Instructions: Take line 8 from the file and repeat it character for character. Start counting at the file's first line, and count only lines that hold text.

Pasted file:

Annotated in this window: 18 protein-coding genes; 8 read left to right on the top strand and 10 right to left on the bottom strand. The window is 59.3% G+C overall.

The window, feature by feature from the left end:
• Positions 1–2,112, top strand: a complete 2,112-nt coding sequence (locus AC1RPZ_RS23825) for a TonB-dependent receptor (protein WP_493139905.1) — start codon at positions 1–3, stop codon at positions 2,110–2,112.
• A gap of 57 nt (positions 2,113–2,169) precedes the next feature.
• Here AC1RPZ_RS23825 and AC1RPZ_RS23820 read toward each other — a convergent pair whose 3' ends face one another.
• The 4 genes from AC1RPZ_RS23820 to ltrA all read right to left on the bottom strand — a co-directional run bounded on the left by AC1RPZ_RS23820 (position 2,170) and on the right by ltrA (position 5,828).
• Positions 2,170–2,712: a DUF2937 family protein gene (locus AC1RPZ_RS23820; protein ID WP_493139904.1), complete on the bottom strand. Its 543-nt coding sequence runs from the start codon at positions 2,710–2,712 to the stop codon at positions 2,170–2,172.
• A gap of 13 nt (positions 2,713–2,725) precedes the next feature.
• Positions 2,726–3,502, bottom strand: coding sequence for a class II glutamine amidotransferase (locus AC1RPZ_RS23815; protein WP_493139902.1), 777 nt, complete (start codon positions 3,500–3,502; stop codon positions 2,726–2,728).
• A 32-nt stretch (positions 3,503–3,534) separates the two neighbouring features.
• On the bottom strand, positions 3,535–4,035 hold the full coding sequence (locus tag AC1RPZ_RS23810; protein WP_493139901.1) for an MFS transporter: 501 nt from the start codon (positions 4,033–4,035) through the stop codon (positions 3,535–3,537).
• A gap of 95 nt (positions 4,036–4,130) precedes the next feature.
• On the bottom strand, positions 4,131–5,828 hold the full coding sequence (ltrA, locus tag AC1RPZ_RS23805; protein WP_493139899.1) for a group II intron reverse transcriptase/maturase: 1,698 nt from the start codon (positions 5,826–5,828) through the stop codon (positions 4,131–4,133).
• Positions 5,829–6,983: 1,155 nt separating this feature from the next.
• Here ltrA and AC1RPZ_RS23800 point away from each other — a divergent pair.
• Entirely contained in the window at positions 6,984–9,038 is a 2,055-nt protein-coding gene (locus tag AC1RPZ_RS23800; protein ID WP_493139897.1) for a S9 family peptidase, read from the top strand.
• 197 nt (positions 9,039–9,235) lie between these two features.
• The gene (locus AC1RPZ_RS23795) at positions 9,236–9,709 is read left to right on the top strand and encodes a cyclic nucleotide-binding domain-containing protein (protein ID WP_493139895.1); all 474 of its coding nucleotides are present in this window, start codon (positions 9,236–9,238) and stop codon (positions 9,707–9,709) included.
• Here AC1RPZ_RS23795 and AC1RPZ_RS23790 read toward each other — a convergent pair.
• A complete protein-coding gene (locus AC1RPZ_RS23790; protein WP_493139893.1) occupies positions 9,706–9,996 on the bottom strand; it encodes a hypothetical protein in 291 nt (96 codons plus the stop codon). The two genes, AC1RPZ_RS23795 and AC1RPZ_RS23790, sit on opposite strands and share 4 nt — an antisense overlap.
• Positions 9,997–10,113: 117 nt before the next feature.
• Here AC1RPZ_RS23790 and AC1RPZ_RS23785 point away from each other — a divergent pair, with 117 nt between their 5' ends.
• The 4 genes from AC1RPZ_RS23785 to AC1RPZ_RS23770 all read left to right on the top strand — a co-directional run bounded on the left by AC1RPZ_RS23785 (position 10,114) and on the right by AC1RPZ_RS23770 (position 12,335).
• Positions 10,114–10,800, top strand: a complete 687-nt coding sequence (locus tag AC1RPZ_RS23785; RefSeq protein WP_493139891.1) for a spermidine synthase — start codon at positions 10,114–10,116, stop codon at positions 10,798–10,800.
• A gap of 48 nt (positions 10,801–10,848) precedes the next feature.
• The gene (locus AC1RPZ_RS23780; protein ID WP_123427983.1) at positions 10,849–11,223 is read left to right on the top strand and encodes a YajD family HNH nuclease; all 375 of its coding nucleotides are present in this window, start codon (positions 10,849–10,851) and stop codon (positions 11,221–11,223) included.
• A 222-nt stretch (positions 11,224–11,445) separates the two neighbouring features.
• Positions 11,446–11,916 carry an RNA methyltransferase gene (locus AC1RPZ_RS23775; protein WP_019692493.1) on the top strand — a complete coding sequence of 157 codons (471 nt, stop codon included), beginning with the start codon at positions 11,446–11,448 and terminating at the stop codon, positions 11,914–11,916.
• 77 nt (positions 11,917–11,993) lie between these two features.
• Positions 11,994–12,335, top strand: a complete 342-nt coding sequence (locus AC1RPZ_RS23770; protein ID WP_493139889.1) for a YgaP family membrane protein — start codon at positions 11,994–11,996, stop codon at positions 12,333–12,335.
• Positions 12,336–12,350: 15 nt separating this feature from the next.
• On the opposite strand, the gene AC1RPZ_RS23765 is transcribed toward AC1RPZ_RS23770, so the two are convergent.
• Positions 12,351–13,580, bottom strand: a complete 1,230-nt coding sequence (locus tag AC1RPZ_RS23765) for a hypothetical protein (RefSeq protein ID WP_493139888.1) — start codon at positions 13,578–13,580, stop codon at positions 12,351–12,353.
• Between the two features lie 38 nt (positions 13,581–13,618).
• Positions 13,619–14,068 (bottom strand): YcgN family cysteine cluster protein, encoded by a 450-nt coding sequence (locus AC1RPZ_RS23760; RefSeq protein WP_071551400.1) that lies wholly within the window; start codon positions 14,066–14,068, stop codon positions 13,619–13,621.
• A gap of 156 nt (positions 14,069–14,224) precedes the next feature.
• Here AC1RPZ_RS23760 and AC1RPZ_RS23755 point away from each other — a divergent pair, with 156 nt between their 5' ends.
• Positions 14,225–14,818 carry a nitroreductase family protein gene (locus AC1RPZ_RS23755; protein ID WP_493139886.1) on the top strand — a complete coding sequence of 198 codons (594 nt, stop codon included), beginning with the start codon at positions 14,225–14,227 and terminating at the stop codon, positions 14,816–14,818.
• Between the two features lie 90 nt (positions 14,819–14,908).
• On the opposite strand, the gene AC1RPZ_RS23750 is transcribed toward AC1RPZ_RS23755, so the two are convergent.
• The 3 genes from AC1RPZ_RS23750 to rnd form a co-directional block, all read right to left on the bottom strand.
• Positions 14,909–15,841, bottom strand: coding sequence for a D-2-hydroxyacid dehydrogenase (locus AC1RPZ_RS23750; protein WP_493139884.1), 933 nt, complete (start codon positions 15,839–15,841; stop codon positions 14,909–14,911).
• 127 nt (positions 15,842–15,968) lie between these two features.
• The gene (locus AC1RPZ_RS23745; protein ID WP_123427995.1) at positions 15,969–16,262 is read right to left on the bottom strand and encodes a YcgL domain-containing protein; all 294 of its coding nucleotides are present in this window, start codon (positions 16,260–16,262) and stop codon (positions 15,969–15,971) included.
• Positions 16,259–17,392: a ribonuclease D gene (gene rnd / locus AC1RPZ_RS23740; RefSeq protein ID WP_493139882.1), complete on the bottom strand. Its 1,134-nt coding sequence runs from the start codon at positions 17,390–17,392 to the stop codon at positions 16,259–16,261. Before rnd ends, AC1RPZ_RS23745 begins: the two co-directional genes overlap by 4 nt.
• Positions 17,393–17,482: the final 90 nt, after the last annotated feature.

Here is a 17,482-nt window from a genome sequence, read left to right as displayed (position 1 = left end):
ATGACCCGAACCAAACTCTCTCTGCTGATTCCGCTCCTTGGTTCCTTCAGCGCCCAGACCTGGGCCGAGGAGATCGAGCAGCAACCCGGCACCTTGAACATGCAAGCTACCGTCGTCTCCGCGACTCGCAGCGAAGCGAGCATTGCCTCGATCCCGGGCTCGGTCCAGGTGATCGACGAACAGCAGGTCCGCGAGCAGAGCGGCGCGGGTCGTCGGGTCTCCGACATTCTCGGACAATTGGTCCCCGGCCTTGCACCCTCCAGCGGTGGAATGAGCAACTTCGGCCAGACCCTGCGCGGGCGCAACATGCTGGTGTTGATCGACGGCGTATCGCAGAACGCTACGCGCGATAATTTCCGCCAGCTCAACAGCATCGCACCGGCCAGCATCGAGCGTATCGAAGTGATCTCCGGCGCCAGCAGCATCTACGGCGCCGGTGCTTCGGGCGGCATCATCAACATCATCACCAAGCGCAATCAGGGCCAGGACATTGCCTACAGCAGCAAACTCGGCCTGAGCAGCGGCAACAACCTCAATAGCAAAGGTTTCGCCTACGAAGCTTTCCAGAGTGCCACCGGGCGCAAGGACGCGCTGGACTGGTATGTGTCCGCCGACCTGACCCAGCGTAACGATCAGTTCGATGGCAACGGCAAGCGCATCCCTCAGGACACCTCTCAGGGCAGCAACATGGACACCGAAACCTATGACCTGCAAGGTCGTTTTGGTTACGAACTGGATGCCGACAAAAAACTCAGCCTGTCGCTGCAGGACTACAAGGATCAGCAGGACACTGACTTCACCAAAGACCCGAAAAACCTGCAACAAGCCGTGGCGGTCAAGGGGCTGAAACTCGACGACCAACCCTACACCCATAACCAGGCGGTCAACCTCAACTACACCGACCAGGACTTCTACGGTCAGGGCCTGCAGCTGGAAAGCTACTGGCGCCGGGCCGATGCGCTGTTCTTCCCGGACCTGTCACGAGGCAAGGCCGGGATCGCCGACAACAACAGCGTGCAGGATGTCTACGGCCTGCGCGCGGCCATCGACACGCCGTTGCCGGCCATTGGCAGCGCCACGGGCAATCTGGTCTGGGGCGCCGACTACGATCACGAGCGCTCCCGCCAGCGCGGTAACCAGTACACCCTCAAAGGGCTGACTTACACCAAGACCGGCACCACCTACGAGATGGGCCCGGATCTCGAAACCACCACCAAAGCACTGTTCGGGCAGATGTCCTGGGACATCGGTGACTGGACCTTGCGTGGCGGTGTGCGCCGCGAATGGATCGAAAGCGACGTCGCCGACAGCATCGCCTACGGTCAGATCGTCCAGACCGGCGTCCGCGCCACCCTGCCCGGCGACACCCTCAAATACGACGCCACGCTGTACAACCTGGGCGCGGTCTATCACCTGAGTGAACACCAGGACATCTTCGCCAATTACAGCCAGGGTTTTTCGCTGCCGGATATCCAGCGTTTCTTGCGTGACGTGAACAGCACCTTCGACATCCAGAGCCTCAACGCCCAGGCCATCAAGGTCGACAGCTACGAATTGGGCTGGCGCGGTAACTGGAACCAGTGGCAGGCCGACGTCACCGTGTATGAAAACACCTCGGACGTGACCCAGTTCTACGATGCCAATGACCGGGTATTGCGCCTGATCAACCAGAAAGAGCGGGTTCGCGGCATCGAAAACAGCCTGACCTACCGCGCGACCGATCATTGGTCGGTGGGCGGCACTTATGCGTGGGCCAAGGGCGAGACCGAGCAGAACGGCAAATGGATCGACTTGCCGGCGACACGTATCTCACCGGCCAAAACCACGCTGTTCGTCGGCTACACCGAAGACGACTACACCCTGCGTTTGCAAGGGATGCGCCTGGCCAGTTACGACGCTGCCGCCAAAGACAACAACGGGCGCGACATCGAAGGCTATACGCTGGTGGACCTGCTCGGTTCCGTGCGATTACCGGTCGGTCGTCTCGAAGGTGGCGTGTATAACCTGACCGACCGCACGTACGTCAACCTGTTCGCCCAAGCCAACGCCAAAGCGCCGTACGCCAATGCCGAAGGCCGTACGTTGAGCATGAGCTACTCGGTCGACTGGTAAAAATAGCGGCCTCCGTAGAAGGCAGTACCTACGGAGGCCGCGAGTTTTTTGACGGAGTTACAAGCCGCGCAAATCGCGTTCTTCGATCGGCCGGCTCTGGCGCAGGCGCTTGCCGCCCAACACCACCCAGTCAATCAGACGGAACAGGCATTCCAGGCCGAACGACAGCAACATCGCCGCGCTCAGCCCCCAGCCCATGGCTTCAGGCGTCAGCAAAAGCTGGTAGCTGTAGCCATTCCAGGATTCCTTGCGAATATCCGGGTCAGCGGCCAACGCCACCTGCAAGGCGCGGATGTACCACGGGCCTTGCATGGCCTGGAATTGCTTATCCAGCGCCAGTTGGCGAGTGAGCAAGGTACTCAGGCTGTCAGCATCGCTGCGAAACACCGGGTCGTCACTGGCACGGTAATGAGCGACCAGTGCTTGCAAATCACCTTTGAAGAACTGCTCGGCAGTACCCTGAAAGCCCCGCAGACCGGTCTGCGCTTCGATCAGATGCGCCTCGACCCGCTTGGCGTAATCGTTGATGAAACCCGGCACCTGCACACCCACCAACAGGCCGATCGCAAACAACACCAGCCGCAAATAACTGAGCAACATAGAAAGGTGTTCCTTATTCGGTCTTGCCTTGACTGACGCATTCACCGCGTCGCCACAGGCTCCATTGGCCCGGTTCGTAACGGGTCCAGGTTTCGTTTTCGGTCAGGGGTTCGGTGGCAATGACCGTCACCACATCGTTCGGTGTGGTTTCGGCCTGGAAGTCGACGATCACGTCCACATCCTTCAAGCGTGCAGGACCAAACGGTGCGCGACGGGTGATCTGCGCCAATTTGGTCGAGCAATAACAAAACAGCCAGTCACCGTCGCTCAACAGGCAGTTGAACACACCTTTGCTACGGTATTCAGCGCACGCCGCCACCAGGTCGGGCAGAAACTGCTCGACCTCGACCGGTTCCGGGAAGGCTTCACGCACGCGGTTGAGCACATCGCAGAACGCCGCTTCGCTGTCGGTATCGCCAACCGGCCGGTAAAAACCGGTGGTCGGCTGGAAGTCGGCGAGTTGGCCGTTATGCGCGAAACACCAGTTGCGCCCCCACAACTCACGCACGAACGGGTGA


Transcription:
• A gap of 13 nt (positions 2,713–2,725) precedes the next feature.